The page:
A 23mm lens? At first glance, 23 might seem to be a strange choice for a focal length (there are no other 23mm lenses in the site's database at review time). However, in this case, 23mm is a perfect choice.
You see, this lens covers only the APS-C image circle, and a 23mm on an APS-C format camera provides the same angle of view as a 34.5mm lens on a full-frame camera (23 x 1.5). 34.5 rounds to the 35mm full-frame angle of view that everyone loves.
The big advantage of covering a smaller image circle is decreased lens element size, which leads to a smaller overall size, lighter weight, and reduced cost, which is reflected in a lower price. The APS-C format Sigma 23mm F1.4 DC DN Contemporary Lens embodies those attributes while still providing an ultra-wide aperture and impressive image quality. This is an attractively designed lens with a high utility focal length.
The focal length (or the focal length range for a zoom lens) is the first consideration for lens selection. Focal length matters because it drives subject distance choices, which determine perspective.
Why choose an APS-C 23mm lens? That this moderately wide angle of view invites a subject distance that creates a natural perspective and makes the viewer feel present in the image is one reason. This focal length is wide enough to capture the big scene but not so wide that people and other subjects are readily distorted by the close perspective invited by ultra-wide angles. It is often easy to sneaker zoom to the right distance to get the ideal 23mm subject framing.
The 23mm focal length is great for general-purpose use, making it an ideal choice to leave on the camera for whatever needs arise. I often press whatever lens I'm reviewing into the around-the-house, walk-around, general-purpose lens role, and 23mm works superbly for this need.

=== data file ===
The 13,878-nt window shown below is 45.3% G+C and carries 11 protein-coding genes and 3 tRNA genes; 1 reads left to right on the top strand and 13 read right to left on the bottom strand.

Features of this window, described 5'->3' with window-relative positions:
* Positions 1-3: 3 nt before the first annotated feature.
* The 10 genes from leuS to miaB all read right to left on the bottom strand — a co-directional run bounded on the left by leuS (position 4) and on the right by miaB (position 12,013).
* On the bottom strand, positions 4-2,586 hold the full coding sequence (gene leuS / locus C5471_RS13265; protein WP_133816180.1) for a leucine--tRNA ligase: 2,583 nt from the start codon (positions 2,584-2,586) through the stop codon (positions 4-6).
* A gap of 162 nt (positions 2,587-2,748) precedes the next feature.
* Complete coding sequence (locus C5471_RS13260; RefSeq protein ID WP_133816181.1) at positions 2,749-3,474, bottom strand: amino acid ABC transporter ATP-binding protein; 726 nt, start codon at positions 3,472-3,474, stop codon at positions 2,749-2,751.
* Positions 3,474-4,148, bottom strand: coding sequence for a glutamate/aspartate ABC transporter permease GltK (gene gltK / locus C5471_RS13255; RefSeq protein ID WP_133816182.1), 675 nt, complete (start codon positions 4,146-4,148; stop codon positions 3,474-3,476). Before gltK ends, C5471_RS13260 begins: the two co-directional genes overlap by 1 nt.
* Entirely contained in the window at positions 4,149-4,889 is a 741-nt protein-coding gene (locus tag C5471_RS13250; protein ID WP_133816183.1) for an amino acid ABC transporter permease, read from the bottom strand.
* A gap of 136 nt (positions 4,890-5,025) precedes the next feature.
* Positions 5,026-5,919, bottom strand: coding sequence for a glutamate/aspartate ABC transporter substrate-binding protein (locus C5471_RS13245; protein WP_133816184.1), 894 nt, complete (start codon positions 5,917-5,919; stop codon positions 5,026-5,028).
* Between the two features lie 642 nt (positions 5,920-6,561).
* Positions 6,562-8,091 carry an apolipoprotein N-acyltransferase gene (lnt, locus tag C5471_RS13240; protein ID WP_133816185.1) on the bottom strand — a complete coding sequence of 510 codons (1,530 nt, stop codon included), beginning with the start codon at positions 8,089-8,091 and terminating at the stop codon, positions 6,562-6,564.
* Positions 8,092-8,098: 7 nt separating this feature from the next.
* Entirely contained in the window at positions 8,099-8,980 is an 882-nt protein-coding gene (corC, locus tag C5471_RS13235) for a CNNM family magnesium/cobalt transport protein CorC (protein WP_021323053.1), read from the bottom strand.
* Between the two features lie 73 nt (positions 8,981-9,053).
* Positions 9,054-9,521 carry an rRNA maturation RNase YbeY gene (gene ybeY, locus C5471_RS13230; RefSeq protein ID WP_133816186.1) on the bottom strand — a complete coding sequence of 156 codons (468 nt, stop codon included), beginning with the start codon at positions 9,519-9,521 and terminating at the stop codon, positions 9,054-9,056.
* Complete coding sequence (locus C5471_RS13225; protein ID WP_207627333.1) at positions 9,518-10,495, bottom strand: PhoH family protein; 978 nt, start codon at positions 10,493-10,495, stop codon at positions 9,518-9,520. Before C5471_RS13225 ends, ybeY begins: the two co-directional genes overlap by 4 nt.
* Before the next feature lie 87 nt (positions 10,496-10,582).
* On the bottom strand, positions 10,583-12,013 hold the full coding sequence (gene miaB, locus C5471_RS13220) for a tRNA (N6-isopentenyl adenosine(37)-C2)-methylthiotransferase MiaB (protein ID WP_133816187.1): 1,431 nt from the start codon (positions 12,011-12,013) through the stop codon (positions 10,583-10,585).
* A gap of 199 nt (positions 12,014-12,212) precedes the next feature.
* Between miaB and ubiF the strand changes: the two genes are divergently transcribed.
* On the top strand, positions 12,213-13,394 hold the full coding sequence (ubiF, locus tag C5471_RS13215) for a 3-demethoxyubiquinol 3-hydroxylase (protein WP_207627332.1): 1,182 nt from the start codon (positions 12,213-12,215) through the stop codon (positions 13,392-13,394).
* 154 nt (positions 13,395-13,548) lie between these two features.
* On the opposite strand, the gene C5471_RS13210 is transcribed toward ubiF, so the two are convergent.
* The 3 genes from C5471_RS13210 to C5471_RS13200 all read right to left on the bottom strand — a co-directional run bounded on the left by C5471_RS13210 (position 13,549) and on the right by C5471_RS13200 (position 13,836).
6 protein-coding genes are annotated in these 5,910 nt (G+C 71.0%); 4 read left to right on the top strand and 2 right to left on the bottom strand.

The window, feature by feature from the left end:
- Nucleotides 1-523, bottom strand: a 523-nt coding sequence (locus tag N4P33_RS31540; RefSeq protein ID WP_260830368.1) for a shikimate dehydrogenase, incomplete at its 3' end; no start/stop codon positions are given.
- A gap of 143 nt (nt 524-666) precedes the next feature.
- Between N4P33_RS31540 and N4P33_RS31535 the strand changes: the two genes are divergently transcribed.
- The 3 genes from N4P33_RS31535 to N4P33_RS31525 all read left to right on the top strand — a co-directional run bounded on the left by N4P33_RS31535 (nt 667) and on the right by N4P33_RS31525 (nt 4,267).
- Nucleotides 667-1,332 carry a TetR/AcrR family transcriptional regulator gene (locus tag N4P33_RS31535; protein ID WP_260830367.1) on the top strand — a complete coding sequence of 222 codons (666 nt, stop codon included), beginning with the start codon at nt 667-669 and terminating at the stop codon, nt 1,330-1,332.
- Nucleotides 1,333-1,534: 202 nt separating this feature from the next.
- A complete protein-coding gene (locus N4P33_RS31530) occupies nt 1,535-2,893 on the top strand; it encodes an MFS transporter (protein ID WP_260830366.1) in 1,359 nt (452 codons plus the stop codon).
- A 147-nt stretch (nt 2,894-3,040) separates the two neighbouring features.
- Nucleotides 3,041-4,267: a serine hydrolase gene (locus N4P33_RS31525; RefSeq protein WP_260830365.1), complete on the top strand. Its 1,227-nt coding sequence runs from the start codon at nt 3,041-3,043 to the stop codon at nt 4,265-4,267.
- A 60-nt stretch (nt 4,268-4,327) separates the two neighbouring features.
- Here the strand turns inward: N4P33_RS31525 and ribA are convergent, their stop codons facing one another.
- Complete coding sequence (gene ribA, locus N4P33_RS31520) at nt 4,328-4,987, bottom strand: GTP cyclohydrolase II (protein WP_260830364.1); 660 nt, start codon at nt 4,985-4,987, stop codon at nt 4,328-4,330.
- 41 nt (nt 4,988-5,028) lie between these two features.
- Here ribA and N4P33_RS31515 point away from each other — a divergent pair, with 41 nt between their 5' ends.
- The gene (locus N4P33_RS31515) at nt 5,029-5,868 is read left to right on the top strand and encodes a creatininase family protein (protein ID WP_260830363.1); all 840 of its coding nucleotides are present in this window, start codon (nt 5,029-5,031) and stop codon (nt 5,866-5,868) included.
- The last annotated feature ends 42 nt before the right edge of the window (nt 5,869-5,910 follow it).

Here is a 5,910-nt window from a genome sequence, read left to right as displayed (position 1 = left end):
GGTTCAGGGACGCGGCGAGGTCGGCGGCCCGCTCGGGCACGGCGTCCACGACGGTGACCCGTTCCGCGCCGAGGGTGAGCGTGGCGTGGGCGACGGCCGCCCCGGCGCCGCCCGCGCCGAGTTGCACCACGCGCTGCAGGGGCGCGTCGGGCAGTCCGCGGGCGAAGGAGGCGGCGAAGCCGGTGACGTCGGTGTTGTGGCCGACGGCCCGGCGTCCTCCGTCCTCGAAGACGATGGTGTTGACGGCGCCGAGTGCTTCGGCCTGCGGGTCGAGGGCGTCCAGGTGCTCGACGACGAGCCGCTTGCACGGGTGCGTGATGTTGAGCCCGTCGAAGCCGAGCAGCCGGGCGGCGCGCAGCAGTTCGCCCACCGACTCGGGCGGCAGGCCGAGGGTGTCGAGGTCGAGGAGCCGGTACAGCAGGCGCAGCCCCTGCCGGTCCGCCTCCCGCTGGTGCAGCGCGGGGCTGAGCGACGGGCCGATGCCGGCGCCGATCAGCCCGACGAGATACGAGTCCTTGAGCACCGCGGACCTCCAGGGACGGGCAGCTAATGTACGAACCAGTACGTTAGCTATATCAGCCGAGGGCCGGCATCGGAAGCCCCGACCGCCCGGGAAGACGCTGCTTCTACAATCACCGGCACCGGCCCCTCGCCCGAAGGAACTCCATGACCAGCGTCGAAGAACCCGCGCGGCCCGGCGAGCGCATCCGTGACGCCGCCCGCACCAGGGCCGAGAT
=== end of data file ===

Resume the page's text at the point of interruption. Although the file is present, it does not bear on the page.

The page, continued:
For similar reasons, the 23mm focal length has long been a first choice for photojournalists. Wedding photographers, who work in some of the darkest venues to be found, also frequently use wide aperture 23mm lenses. Portrait photographers like the 23mm focal length for full to mid-body portraits and for group portraits.
The 23mm angle of view is inviting for street photography. Landscape photographers have plenty of uses for the 23mm focal length. This is a great lens to take for a walk with your friends.
Sports photographers able to get close to their subjects (such as basketball shot from over or under the net) or wanting to capture a wider/environmental view of their events appreciate this focal length. The perspective invited by 23mm can make action figures large in the frame.
Parents love 23mm lenses for capturing their indoor events, and most pets will let you get close enough to capture a nice perspective with such a lens. 23mm is popular with videographers, especially for documentary work and vlogging. Many medium and large products are ideally captured at 23mm.
With the ultra-wide f/1.4 aperture available, the night sky is an inviting subject for this lens, and those photographing the night sky frequently target the milky way. The 23mm angle of view is sometimes narrower than optimal for that subject, but the heart of the milky way significantly filling the frame is beautiful. Relative to wider focal lengths, 16mm for example, 23mm requires a faster shutter speed to avoid star trails and provides a shallower depth of field, increasing the challenge of including in-focus foreground subjects in a starry sky image.
Special thanks to the quarry graveyard for the sample pictures.
To visualize where 23mm fits among other common focal lengths, I'll borrow a focal length range example from a zoom lens review.
The full-frame lens's focal lengths were translated to APS-C numbers, explaining the strange focal length choices.
The full list of 23mm uses is huge and limited only by our imaginations.
Few lenses have a max aperture wider than f/1.4, and this wide aperture is a huge advantage.
F/1.4 allows a significant amount of light to reach the imaging sensor. Use that light to enable action (subject and camera) stopping shutter speeds in very low light levels with reasonably low ISO settings keeping noise levels down. It seems there is always enough light for handholding a 23mm lens at f/1.4.
Another advantage of a wide aperture lens is the background blur it can create. While wide-angle lenses are not able to create the strongest blur, this lens set to f/1.4 with a close subject creates a very shallow DOF, drawing the viewer's eye to the in-focus subject against a smoothly blurred background. Add artistic capabilities to this lens's list of highly desired features.